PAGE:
Our delicate palate changes and develops over years and I am glad my taste buds changed.  I put my new found love of pumpkin into good use and turned an old ancient simple pumpkin pilaf into a modern day dish with the addition of new ingredients. I left out the turmeric as it was overpowering the subtleness of pumpkin, and added pine nuts and wilted baby spinach for extra texture.  After tasting my new creation, I was overly satisfied to have created a new exciting dish inspired by a childhood dislike of pumpkin pilaf.


3 Cups peeled and cubed butternut squash 
2 Cups Rice, boiled and drained.  Follow recipe for Chelo
2 onions, sliced
2 Tablespoon oil for frying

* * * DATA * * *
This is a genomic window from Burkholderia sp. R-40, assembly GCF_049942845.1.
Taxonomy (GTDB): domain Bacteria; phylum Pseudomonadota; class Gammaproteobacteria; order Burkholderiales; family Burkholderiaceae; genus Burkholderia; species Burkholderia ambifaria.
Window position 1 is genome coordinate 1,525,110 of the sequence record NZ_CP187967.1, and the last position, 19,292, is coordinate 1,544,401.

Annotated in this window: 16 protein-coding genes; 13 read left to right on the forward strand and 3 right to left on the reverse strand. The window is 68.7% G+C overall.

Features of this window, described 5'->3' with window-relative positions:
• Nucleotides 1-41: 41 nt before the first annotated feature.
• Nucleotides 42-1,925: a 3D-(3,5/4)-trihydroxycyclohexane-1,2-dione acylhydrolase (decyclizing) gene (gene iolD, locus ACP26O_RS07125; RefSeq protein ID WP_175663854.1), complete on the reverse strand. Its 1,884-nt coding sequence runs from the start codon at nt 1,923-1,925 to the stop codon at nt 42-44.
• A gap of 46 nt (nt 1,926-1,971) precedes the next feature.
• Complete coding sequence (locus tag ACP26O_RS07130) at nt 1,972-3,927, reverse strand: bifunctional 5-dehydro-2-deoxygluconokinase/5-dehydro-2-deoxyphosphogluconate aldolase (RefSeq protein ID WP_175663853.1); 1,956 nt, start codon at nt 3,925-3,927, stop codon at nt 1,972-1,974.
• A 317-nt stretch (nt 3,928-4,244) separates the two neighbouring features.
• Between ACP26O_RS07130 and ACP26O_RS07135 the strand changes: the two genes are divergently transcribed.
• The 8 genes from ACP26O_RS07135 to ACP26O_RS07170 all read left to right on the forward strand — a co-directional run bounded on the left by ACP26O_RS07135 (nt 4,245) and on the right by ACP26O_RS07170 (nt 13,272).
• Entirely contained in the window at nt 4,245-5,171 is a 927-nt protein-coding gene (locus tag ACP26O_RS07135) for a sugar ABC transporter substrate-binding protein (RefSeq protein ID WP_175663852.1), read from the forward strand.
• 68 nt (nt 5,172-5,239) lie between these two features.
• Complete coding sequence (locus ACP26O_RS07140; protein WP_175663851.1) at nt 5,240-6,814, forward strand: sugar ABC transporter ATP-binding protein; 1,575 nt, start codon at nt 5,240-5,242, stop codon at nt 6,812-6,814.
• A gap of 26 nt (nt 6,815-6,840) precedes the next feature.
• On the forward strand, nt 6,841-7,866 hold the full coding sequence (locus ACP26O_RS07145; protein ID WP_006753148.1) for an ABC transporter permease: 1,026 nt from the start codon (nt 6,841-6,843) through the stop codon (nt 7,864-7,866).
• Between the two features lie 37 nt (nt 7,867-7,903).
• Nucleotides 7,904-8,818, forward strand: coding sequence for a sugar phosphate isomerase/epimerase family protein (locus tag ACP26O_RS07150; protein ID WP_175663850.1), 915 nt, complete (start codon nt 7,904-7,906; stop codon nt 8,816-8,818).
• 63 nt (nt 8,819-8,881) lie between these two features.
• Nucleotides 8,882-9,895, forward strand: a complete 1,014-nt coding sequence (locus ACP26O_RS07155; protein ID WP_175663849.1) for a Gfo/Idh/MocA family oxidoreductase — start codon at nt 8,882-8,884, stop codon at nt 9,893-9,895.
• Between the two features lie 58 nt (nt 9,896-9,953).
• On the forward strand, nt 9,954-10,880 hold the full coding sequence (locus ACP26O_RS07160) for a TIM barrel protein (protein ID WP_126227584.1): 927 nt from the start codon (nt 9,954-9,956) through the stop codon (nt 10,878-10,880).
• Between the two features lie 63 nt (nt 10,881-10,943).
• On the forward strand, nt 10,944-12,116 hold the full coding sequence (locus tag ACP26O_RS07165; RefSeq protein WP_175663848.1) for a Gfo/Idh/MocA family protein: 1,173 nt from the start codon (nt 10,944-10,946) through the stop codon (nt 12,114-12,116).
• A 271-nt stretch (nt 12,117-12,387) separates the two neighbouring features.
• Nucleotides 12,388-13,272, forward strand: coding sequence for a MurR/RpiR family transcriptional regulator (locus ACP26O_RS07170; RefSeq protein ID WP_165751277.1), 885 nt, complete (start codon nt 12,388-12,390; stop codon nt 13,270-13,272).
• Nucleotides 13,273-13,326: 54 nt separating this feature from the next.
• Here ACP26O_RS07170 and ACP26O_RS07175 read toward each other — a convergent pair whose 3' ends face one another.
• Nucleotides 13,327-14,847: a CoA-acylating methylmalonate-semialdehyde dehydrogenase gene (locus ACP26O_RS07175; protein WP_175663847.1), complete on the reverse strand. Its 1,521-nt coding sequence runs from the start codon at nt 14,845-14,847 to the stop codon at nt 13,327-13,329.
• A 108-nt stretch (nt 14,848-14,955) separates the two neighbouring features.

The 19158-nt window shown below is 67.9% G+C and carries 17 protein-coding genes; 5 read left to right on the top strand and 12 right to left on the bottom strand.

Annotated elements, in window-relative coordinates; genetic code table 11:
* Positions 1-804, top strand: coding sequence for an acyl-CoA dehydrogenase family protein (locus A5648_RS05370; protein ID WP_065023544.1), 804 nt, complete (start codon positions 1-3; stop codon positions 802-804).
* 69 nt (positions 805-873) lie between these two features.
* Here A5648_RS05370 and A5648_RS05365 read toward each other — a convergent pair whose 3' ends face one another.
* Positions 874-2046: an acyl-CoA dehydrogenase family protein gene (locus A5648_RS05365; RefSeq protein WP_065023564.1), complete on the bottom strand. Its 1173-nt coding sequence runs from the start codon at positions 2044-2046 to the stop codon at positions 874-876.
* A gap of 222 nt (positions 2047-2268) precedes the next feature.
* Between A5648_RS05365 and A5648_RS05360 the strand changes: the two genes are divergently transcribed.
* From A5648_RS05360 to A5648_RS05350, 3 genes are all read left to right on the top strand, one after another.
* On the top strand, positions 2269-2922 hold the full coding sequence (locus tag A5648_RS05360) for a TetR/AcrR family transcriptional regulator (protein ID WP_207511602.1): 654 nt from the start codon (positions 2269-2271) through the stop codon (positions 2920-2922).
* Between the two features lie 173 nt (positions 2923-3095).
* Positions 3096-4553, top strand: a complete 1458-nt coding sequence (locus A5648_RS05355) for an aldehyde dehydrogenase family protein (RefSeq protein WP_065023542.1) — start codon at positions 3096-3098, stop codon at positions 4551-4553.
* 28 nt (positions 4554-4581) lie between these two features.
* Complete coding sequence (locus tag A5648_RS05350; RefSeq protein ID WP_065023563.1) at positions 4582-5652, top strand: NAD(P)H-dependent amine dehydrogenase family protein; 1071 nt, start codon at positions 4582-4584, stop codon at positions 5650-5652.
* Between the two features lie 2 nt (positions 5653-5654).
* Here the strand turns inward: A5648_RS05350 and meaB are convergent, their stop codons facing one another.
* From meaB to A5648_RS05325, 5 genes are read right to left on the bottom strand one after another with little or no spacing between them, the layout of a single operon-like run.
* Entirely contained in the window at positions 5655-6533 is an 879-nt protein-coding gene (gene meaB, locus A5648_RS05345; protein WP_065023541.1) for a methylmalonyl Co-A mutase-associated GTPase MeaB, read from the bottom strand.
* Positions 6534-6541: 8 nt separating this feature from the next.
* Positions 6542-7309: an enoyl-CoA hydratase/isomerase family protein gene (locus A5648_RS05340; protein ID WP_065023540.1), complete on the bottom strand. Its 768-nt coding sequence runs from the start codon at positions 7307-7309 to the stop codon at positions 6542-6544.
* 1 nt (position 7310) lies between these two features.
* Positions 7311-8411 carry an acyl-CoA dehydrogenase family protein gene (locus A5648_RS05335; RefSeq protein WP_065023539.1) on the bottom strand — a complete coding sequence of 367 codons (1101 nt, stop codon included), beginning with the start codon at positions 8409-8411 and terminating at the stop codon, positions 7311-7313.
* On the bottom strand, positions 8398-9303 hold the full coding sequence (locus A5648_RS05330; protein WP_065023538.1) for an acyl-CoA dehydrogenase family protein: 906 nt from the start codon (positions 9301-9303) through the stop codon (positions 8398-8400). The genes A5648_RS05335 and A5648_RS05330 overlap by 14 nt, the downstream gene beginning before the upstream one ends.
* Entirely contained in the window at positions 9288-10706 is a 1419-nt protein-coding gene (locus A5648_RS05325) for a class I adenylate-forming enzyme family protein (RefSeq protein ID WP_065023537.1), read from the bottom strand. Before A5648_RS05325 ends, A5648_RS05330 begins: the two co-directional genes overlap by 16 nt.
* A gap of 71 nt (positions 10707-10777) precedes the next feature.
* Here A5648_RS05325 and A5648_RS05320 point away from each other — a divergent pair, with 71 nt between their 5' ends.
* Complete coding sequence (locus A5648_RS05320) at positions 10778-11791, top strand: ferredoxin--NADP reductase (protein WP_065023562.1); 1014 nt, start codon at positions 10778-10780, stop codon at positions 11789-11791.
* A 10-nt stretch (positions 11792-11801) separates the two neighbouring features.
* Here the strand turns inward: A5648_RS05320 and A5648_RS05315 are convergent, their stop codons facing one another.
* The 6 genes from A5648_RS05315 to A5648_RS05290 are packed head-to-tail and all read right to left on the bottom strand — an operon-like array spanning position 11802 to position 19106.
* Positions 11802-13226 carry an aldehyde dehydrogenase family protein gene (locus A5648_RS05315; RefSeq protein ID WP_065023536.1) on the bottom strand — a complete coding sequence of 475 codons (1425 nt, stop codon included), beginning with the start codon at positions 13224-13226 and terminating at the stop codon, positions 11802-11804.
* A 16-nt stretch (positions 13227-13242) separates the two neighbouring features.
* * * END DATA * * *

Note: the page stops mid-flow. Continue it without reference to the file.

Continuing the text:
2 Tablespoon butter
1 Teaspoon Cinnamon
2 Tablespoons Soft Brown Sugar (optional)
1/4 Cups toasted Pine nuts
2 Cups baby spinach


  1. In a large fry pan, sautee onions until translucent.
  2. Add butternut cubes and butter, sautee for a further few minutes.
  3. Add cinnamon and sugar and allow to caramelize for a few minutes on low heat.
  4. Add drained rice to the fry pan and mix well. 
  5. Return the mixed rice into a pot and steam the rice.
  6. Add spinach leaves and pine nuts before serving.
  7. Serve with fried eggs.

Friday, 2 August 2013

Aash-e Reshteh - آش رشته - Noodle Soup

Every year, my dear Ammeh Paree (عمه جان پریaunt) cooked our annual aash and most relatives, neighbours and friends dropped by to have some aash.  She spent days sourcing the best ingredients then spent an entire day cooking it and getting it ready by early evening.  Her aash was cooked in a giant pot with plenty of lamb shanks for extra richness and flavour.  This massive cooking operation was a summer event for the whole family with the purpose of not only uniting the family but to share food with the rest of the neighbourhood.